Complaints, Complaints by Yehuda Kravetz


           In this week's Parsha, we are told of some of the complaints of Bnai Yisrael while they were in the wilderness.  After all the great miracles Hashem had performed for them, including the splitting of the Red Sea, Bnai Yisrael still had the nerve to lament over their situation, saying that they had been better off as slaves in Mitzrayim and Hashem shouldn't have set them free so that they would simply die of thirst in the desert (שמות י"ז:ג').

            One of their major complaints was about a lack of drinking water.  In order to provide for them, Hashem commanded Moshe to bring forth water from a rock (שם פסוק ו').  Although Hashem did give them what they wanted, it is easy to see why He would be angry at Bnai Yisrael because of these events.  After all, they did not merely ask for water, which would not necessarily have been considered an unreasonable request, they actually questioned whether Hashem was truly in their midst or not (שם פסוק ז').  Sure enough, Amalek soon attacked them (שם פסוק ח'); this was a punishment for their complaints. 

            Rashi (שם בד"ה ויבא) comments that one can compare this series of events to a story about a father who places his child on his shoulders to protect him from the dangers of the road.  As they walk, the father provides the child with whatever he needs.  After much journeying in this manner, the child suddenly asks a stranger on the road, "Have you seen my father?"  This total lack of appreciation or even acknowledgement of his existence angers the father to the point that he puts the child down in the road, unprotected, and a dog bites him.  Similarly, Bnai Yisrael, after having been "carried" by Hashem through all His miracles, suddenly wonder if He is actually in their midst.  Hashem angrily responds to this by having Amalek attack them so that they will see what happens without Hashem's protection.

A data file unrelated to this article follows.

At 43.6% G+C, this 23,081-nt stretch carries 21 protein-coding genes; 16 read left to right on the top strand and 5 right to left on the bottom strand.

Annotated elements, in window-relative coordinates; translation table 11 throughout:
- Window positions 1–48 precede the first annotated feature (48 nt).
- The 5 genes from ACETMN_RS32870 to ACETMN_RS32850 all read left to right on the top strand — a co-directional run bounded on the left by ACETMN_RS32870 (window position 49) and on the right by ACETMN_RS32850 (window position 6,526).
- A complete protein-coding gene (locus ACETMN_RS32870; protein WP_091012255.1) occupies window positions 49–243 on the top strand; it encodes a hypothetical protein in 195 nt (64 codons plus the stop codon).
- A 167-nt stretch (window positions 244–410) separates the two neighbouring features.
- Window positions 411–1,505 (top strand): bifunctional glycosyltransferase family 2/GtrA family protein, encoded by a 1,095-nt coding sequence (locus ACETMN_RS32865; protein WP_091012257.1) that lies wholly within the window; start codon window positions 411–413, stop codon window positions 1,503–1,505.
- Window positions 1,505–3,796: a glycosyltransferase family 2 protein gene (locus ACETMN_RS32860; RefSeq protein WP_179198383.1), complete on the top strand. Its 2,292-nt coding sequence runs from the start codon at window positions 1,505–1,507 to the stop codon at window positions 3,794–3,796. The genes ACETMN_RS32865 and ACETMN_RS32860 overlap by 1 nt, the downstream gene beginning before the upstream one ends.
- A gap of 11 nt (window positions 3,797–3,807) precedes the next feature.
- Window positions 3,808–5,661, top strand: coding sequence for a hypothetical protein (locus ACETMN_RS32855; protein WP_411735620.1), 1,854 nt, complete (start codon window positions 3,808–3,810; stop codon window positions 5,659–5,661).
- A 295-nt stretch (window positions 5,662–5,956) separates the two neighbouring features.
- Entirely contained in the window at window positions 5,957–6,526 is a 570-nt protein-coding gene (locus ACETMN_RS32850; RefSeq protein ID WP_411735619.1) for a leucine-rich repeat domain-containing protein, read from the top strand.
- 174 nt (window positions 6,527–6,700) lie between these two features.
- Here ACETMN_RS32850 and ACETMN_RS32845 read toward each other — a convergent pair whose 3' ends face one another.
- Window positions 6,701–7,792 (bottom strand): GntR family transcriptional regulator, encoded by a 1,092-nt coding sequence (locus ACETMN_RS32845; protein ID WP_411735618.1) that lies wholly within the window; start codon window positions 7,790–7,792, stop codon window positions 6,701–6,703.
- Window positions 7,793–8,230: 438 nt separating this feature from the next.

Someone who fails to see the hand of Hashem protecting him is considered by the Torah to be lacking in Yiras Shamayim, fear of Hashem.  For this reason, the Torah, when recounting the events with Amalek much later on, refers to Bnai Yisrael, according to some commentaries, as not being G-d fearing (דברים כ"ב:י"ח).  We must all try to recognize Hashem's constant presence and not ignore His direct involvement in our day to day lives so that we may prove ourselves worthy of His loving fatherly protection at all times.

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